Moore, contacted by phone on June 10, said he did not wish to comment about any possible miscommunication.

Paradise said he “appreciates the apology.”

“I am actually friends now with Jankowski on Facebook and we’ve had a couple conversations privately since that time,” he said. “We have handled it exactly how you would expect it to be handled – very maturely. We’re good. I would say that moving forward, we’re definitely able to work together.”

Paradise said that he was confident that the March for Justice protest, which drew several hundred people, would remain peaceful and safe.

“If there wasn’t so much City resistance, I would have moved forward with (promoting the protest),” he said. “I have way too many friends, locally, that are business owners and I wasn’t willing to put anything in danger when it comes to the City, our community.”

He said his "Embrace Racial Equality" group on Facebook has grown to more than 2,000 local members in the two weeks that it has been posted.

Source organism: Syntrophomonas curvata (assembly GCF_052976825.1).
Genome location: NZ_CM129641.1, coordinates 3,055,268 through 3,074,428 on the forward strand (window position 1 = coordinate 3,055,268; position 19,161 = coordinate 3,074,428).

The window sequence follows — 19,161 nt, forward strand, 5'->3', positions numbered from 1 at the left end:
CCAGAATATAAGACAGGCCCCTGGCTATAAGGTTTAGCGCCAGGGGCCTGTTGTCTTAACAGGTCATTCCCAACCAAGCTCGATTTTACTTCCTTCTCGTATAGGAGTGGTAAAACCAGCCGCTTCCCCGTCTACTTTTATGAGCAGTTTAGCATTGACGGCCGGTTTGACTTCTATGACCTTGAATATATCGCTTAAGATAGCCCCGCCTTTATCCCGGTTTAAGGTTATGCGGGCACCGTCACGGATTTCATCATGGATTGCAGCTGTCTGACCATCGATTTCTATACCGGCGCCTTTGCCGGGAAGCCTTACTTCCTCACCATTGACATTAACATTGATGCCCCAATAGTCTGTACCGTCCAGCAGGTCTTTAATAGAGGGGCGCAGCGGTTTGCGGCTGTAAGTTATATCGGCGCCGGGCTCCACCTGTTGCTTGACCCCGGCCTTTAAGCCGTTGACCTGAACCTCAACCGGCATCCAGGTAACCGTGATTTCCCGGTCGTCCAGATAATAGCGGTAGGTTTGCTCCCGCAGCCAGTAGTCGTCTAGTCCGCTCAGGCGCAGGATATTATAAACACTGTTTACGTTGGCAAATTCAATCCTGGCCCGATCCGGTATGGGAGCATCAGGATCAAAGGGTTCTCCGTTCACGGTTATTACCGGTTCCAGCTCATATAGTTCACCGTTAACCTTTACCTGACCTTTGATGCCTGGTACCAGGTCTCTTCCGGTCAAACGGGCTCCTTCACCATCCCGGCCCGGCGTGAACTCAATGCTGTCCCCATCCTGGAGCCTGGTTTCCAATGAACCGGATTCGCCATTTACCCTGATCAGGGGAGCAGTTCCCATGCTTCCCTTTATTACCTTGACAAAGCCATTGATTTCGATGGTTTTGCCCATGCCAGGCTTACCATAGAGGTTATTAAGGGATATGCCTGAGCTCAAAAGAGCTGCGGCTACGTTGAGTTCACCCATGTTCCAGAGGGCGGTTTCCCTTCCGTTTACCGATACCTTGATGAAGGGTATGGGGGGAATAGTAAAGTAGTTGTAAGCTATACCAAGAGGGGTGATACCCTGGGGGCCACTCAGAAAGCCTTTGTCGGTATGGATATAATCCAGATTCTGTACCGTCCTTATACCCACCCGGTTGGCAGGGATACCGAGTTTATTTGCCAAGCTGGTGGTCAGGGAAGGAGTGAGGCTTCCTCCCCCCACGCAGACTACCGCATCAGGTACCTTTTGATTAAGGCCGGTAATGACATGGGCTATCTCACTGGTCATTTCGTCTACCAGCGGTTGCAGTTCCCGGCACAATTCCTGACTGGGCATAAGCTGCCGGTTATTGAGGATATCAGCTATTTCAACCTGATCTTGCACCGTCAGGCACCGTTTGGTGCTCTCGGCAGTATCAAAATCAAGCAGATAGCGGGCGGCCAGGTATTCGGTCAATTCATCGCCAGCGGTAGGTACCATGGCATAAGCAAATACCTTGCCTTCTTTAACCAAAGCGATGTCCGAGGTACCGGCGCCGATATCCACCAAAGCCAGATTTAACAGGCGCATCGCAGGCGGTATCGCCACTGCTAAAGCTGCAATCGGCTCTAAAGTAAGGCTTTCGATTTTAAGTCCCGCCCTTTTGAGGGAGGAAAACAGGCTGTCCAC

“It’s really just a news resource where people can come and asked questions, get educated on the movement, receive some background knowledge, and ask questions of City Council and other officials,” he said.

Paradise also said he hopes to revive discussions to hold a BBQ for Equality.

“The BBQ for Equality is just postponed, really. It’s not necessarily cancelled,” he said. “We’re planning to do that in the fall with live entertainment. Hopefully, we can work with the City to see about getting the application.”

This weekend, the March for Justice group is conducting a June Teenth Freedom Day, a register-to-vote celebration, set for 3 to 8 p.m. Friday and noon to 7 p.m. Saturday on the parking lot of the YWCA of Genesee County at 301 North St., Batavia.

The event will feature food, beverages and live entertainment. On Friday, Paradise will provide the music in his role as DJ Macy Paradise and will be accompanied by his girlfriend, Nicole "Nici" Johnson of WBTA Radio.

YWCA Executive Director Millie Tomidy-Pepper said she’s on board with it, but did advise that social distancing guidelines will be enforced and that participants are required to wear masks.

“We wholeheartedly are supportive of the group, its mission and the event,” she said. “As you know, the YWCA stands for peace, justice, freedom and dignity for all.”